Twitter’s New Prompt On Retweets Feature Spark Debates

prompt on retweets
Twitter impressions

In this fast running digital world of ours, the cry of “fake news” is louder than ever. Twitter has recently amped up its efforts to fight the wildfire of fake news by introducing a prompt on retweets feature. 

This feature will pop up every time you try to share an article or retweet content. The pop up will give you three options. The first option will be for you to read the article. The second will be to retweet. The third will be to retweet with a comment. 

prompt on retweets

The objective of this feature is to make sure that people who retweet content are aware of what they are retweeting. 

Twitter Will Suggest Android Users Read The Articles Every Time They Try Retweeting

Many people will criticize the move by saying that it slows down the process, or that it gets annoyingly less user friendly. But not many of us can say that we have always made sure to completely read the article before retweeting it. And this is what Twitter is trying to battle with this new feature. 

Although Twitter is a great way to make good causes viral, it can also be a vice that can spread misinformation. Misinformation has sometimes led to dire consequences. This prompt on retweets seems to be just another responsible way of using the social media platform. No doubt, it will constrict user activity, but it will also prompt people to re-think and reconsider their online decisions. 

Kayvon Beykpour, Twitter’s product chief, explained that Twitter, as a social media tool, is extremely powerful. But things can go south real fast if used irresponsibly. The function encourages users to retweet only the content that they have read.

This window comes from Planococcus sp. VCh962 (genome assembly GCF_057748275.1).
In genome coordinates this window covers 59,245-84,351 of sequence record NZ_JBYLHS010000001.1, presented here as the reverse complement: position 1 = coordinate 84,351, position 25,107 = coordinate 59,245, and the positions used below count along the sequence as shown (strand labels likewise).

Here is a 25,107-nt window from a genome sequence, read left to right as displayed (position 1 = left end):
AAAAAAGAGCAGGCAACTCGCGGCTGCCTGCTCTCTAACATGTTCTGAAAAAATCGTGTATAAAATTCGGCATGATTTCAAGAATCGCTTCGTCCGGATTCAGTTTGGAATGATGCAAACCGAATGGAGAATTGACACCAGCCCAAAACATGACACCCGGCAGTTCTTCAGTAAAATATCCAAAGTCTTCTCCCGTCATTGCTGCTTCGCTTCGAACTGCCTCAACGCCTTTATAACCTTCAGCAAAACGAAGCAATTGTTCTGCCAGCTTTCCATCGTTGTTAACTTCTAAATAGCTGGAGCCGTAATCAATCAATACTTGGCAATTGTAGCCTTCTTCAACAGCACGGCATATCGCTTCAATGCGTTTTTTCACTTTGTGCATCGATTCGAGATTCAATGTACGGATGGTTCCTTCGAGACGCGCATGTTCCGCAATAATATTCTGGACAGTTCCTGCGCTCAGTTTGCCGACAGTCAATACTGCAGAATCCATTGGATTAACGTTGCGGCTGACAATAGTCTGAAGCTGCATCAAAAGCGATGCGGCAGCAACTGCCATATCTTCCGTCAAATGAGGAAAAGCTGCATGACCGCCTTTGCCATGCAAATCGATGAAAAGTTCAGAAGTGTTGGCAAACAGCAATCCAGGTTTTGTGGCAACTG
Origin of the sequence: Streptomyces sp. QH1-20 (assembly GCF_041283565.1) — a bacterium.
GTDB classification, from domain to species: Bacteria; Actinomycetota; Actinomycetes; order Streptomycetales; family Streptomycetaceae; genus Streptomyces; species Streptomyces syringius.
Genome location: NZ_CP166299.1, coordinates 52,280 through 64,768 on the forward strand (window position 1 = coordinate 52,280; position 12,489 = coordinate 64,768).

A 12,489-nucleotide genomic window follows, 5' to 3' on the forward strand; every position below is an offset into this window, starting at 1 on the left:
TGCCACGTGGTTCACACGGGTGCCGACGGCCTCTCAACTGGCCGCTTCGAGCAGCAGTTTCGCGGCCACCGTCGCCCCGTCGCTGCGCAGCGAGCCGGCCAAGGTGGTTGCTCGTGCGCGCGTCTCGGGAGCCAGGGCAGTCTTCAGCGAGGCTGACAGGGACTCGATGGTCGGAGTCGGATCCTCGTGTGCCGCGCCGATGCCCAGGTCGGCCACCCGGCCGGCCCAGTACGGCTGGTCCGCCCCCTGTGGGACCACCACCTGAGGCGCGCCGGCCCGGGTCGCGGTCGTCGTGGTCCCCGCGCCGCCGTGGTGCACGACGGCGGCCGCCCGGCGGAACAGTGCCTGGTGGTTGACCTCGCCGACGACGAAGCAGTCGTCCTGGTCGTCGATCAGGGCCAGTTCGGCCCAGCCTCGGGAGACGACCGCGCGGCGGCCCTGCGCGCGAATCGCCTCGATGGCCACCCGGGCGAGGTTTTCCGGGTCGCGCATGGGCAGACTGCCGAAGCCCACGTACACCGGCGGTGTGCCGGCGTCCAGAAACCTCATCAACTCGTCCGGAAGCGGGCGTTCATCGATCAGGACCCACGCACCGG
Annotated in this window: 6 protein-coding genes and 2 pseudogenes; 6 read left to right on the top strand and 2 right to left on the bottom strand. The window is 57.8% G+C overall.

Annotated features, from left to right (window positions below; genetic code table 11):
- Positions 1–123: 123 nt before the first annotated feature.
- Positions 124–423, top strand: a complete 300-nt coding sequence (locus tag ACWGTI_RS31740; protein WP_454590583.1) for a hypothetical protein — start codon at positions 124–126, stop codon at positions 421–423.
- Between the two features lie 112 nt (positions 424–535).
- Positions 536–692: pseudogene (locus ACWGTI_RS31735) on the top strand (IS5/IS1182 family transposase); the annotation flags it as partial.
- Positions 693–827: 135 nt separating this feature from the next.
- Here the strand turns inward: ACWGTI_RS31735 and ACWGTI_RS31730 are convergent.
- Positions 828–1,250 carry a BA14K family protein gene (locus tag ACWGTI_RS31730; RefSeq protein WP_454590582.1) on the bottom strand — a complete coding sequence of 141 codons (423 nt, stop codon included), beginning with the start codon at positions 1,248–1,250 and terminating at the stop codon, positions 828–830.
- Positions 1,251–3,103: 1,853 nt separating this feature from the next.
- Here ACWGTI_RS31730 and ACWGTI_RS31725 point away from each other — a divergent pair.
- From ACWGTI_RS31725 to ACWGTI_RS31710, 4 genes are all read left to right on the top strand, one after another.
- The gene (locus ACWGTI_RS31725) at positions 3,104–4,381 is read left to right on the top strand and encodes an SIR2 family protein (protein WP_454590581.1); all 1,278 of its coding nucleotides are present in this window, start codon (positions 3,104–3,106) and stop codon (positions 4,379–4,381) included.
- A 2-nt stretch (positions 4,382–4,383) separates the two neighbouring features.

The feature has currently been rolled out only for Android. The feature, although slows the process down, it also slows the wildfire of fake news. It further encourages users to engage with what they put out in the digital world for all their followers to see. 

Twitter’s Prompt On Retweets Feature – Useful Or Over Controlling? 

This is not the first time that a social media platform has tried to resolve this issue. 

In 2013, a research article by Slate, in collaboration with Chartbeat, stated that the articles that were seeing the most retweets were not really being read. And the articles that were being read were not receiving many retweets. This goes on to prove that catchy titles are getting the best of us. 

Back in 2016, a new algorithm update was announced by Facebook. This update factored in the time the user spent reading the article to determine the ranking of the feed. This meant that the articles with more reading/engaging time, if shared by a user, were likely to reach more audiences than the articles with less reading/engaging time. 

Twitter’s new prompt on retweets feature is slightly different from Facebook’s algorithm update. It encourages users to be responsible but does not necessarily take any action on it. Only time, and more data, will tell if this feature is better than Facebook’s algorithm update.